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Low Income Taxpayer Clinic has Two Wins!

September 09, 2019

  • Legal system concept gavel and law books in courthouse

The Low Income-Taxpayer Clinic (LITC) recently prevailed on two court cases.The clinic successfully won a motion to dismiss in front of the U.S. District Court, and received a concession from the IRS in the U.S. Tax Court. LITC students were instrumental to the success of these two arguments.

Following oral arguments by John MacMorris-Adix ’19 in Hockin v. United StatesMagistrate Judge Russo issued Findings and Recommendations (F & Rs) proposing to dismiss the plaintiff’s claim for a refund of taxes allegedly paid unfairly, according to the rules of innocent spouse relief. 

On behalf of the plaintiff and with the assistance of Volunteer Attorney Scott Moede, the LITC objected to the F & Rs. Soon after, Judge Michael Simon, the Article III judge assigned to approve or reject the magistrate’s proposal, issued a minute order requesting an additional briefing. The questions hinted Judge Simon might not approve the F & Rs.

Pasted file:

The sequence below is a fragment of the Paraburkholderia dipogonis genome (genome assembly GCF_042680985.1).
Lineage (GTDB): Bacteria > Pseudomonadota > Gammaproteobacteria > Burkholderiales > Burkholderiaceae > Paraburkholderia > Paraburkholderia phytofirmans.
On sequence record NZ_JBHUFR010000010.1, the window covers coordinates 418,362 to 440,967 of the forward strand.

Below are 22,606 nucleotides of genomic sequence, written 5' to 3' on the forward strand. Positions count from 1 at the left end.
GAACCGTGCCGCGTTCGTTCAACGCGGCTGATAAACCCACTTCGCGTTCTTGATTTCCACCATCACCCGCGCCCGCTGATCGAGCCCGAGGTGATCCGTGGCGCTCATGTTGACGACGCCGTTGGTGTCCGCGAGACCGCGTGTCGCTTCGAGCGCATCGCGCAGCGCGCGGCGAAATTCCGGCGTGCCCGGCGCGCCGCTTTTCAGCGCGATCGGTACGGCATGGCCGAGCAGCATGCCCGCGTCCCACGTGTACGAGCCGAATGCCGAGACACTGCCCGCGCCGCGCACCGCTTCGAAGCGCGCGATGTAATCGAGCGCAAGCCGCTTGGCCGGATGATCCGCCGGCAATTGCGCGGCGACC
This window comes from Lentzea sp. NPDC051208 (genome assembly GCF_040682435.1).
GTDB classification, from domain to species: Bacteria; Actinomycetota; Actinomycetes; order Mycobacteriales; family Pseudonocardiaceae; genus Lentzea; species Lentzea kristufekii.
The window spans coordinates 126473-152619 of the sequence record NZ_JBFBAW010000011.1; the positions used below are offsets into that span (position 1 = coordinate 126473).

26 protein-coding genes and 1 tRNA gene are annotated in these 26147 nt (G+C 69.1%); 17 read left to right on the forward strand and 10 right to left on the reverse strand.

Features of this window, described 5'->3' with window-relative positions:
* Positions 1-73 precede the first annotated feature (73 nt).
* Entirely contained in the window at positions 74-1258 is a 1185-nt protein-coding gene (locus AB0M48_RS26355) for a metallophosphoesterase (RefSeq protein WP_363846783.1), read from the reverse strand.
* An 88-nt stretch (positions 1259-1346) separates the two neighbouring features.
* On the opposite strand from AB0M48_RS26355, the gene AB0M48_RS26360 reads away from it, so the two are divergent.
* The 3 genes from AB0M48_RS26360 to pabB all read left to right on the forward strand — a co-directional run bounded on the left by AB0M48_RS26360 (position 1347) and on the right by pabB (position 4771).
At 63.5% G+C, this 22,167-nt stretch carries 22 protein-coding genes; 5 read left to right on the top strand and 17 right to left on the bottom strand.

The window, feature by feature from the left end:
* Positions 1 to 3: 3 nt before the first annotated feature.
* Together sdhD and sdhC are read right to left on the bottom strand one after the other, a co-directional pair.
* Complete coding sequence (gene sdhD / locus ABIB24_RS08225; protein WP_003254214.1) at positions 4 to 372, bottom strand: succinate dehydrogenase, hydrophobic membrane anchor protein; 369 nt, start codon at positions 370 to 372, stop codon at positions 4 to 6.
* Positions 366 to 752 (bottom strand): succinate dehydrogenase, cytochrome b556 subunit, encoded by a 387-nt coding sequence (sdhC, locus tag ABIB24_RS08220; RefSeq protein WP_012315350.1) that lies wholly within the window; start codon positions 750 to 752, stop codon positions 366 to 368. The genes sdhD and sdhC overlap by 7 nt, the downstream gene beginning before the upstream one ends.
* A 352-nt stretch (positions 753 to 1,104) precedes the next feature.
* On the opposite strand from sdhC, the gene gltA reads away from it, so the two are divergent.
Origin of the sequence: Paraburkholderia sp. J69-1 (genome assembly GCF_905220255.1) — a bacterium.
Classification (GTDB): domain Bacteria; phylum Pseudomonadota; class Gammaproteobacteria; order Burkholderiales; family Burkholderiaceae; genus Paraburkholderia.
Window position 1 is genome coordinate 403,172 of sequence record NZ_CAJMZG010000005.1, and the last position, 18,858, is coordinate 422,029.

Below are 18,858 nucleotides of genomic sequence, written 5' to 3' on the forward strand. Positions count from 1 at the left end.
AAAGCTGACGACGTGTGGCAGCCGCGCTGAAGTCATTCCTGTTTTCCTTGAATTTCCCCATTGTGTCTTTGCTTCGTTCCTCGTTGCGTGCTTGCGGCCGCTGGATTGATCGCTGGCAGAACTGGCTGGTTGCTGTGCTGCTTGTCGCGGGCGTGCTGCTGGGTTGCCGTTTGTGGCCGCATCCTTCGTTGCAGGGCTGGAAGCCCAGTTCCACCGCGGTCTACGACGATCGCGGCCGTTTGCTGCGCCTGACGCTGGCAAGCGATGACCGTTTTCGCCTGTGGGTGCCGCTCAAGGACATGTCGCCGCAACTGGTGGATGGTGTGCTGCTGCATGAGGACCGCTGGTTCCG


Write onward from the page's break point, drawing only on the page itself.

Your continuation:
“When I heard the questions Judge Simon asked, my jaw dropped and I tried really hard not to get too hopeful,” commented LITC Director Sarah Lora. “In my experience, Article III judges rarely disagree with the Magistrate.” Two days after both parties completed briefing, Judge Simon did just that: he issued the opinion and an order denying the United States’ motion to dismiss the plaintiff’s innocent spouse refund claim. Third-year student Kevin Fann worked on Hockin briefing. 

Following this win in the U.S. District Court, LITC received a full concession from the IRS in a U.S. Tax Court case just months after taking the case on. In April 2019, the client was unrepresented with a pending trial set for November 2019. LITC then accepted the case and received a concession from the IRS in August 2019 which put an end to the proceedings and saved the client from having to go to trial.

The IRS conceded that gambling gains from slot machines should be calculated on a per-session basis, not on the basis of single payouts reported to the IRS on W-2G forms. The calculation of gambling proceedings became key in this case when calculating the repayment of health insurance premium assistance. This concession by the IRS saved the client about $7,000 in repayment fees. 

Kevin Fann ’20 worked on the Hockin briefing. John Mayer ’21 worked on the gambling case and “did an excellent job of researching and briefing the issue for the IRS attorneys” stated Lora.

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